Gratitude is also form of prayer

Most of the times that looks like this: “THANK YOU! THANK YOU! THANK YOU! THANK YOU!”

Prayer can be silence:

I once heard a poet say that she needs to get “quiet enough to feel held; to feel the embrace of the divine.”

In her book “Help, Thanks, Wow: The Three Essential Prayers” Anne Lamot says that yes, as the title of the book says: there are three essential prayers:

“Help!”  “Thanks” and “WOW”

I love that last one. I never realized that our radical amazement can be a form of prayer.

She says in the book that “…the three things I cannot change are the past, the truth, and you.”

That’s some good wisdom there.

She continues:

“My belief is that when you’re telling the truth, you’re close to God. If you say to God, “I am exhausted and depressed beyond words, and I don’t like You at all right now,” that might be the most honest thing you’ve ever said. If you told me you had said to God, “It is all hopeless, and I don’t have a clue if You exist, but I could use a hand,” it would almost bring tears to my eyes, tears of pride in you, for the courage it takes to get real, really real. It would make me want to sit next to you at the dinner table.”
She continues,
“So prayer is our sometimes-real selves trying to communicate with the Real, with Truth, with the Light. It is us reaching out to be heard, hoping to be found by a light and warmth in the world, instead of darkness and cold. Even mushrooms respond to light – I suppose they blink their mushroomy eyes, like the rest of us.

Light reveals us to ourselves, which is not always so great if you find yourself in a big disgusting mess, possibly of your own creation. But like sunflowers we turn toward light. Light warms, and in most cases it draws us to itself. And in this light, we can see beyond our modest receptors, to what is way beyond us, and deep inside.”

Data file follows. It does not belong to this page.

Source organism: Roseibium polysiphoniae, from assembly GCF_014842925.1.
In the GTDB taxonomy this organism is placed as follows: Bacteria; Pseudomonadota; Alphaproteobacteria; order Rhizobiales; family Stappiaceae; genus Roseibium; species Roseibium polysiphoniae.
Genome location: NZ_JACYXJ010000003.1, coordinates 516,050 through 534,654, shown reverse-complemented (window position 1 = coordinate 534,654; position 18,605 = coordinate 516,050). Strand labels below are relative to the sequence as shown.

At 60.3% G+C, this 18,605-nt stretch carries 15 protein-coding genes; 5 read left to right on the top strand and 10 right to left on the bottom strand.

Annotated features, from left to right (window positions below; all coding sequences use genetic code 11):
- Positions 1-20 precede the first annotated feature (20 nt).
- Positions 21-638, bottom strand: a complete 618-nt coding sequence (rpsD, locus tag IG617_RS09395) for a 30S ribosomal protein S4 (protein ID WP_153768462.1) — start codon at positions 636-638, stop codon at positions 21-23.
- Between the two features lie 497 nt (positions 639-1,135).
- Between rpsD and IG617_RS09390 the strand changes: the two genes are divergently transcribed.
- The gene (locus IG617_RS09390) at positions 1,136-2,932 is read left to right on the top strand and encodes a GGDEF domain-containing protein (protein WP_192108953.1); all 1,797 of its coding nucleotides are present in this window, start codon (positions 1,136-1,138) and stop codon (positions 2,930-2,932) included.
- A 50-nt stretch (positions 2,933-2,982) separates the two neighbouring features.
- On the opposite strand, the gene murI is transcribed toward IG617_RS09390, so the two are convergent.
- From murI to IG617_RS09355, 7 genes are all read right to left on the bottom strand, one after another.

That’s the end of that quote.

This is what I know. Prayers bring us closer to what truly matter.  And blessings are like a warm blanket that we wrap around people, for them to feel protected and cared for by us.

I’ve also been thinking about this:

What if God is Love?

What if we are like the earth and Love is like that sun, and we orient to love as the central force in our lives?

What if we created rituals and practices and ceremonies that put us in touch with God/Love?

What would that look like?

What if we saw Love as a practice of Liberation as the black feminist and social activist Bell Hooks puts it.

“The moment we choose to love we begin to move against domination, against oppression. The moment we choose to love we begin to move towards freedom, to act in ways that liberates ourselves and others. That action is the testimony of love as the practice of freedom.”

I’m so, thinking about all of this, I’m wondering:

What our personal lives be like if we choose to pray more and to bless everything single thing?

What if we choose to live our lives as a ceremony, with a posture of reverence?

How would our inner lives look?

How would our lives look?

How would our societies look?

May we consider living a life with the posture of grace.

May it be so!